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Inflation hawks: The job killers at the Fed


Discussions of inflation and Federal Reserve Board policy take place primarily in the business media. That’s unfortunate, because these discussions can have more impact on the jobs and wages of most workers than almost any other policy imaginable.
The context of these discussions is that many economists, including some in policy making positions at the Fed, claim that the labor market is getting too tight. They argue this is leading to more rapid wage growth, which will cause more inflation and that this would be really bad news for the economy. Therefore they want the Fed to raise interest rates.
The part of this story that few people seem to grasp is that point of raising interest is to kill jobs. If that sounds like a bizarre accusation to make against responsible people in public life then you need to pick up an introductory economics text.
The story line there is that we get inflation if too many people are employed. There are all sorts of ways of making the story more complicated, and many people get PhDs in economics doing just that, but the basic point is a simple one: at lower rates of unemployment workers have more bargaining power and are therefore able to push up their wages.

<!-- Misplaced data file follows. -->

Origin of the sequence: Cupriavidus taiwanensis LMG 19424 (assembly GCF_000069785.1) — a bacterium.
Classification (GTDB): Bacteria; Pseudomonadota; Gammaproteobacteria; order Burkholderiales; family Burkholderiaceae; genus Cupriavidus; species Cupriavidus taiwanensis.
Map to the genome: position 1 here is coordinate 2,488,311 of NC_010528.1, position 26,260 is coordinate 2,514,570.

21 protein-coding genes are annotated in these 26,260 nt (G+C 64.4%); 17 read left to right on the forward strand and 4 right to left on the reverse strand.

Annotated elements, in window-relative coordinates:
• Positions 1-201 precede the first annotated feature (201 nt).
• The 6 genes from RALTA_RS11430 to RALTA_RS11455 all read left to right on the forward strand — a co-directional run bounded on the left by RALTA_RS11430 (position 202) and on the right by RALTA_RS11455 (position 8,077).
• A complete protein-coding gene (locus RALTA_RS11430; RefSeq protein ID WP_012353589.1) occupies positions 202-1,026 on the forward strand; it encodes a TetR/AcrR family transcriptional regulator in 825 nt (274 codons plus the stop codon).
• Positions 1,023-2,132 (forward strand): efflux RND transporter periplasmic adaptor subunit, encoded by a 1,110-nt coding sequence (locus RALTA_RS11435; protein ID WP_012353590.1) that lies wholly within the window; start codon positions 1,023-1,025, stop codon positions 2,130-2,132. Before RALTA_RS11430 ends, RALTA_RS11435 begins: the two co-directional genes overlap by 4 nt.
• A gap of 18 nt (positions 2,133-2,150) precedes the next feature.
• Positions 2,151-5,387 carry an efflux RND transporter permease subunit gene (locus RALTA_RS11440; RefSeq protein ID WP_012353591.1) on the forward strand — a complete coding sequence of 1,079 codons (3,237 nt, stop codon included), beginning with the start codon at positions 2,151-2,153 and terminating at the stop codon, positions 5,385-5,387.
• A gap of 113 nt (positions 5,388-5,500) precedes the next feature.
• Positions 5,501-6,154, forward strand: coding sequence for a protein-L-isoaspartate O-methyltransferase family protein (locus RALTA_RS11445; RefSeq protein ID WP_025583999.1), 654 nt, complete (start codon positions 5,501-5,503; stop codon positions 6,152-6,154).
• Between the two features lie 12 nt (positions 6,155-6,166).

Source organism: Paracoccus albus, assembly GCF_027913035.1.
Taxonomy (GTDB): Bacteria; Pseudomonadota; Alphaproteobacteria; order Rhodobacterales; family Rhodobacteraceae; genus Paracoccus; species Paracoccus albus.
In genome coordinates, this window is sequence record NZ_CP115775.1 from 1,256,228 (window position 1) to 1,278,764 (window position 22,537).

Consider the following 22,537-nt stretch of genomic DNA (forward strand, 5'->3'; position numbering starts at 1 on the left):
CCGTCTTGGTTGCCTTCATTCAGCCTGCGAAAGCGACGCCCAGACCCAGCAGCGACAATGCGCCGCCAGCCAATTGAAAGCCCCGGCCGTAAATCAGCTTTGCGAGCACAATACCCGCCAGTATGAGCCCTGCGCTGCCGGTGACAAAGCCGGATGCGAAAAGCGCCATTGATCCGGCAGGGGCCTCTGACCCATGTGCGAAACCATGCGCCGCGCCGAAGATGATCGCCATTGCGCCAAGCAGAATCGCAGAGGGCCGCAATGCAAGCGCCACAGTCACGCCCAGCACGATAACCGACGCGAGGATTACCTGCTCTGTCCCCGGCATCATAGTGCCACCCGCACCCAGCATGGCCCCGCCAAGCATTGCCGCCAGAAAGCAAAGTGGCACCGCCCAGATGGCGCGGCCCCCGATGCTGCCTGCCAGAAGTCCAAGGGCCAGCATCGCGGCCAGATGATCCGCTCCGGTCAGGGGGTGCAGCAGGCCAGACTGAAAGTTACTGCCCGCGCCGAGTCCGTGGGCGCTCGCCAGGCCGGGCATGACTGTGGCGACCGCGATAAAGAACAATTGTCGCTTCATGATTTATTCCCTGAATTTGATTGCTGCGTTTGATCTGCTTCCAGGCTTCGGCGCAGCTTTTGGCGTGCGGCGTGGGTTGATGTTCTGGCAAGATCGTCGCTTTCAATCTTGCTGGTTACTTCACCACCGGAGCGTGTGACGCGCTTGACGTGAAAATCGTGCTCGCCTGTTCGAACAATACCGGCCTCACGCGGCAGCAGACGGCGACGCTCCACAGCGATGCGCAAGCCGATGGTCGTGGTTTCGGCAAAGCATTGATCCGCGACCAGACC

If higher wages get passed on in higher prices then we see more inflation. If workers demand higher wages to compensate for higher prices then we will see still more inflation. Pretty soon inflation is jumping into the double-digits and then we have Zimbabwe-style hyper-inflation where our dollars become worthless.
The last part is only a modest exaggeration. The point is that the inflation hawks argue that we are on the edge of having a very serious problem with inflation and want the Fed to raise rates before it’s too late.
While the Fed cannot always boost the economy as much as it would like with lower interest rates and other policies, there is little doubt that it can slow the economy with higher interest rates. Higher interest rates will discourage people from buying homes or cars. It makes it harder to meet credit card debt payments and other loans obligations. Higher interest rates will also discourage investment. With less demand in the economy we will see less growth and fewer jobs.

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Tratto da rwer.wordpress.com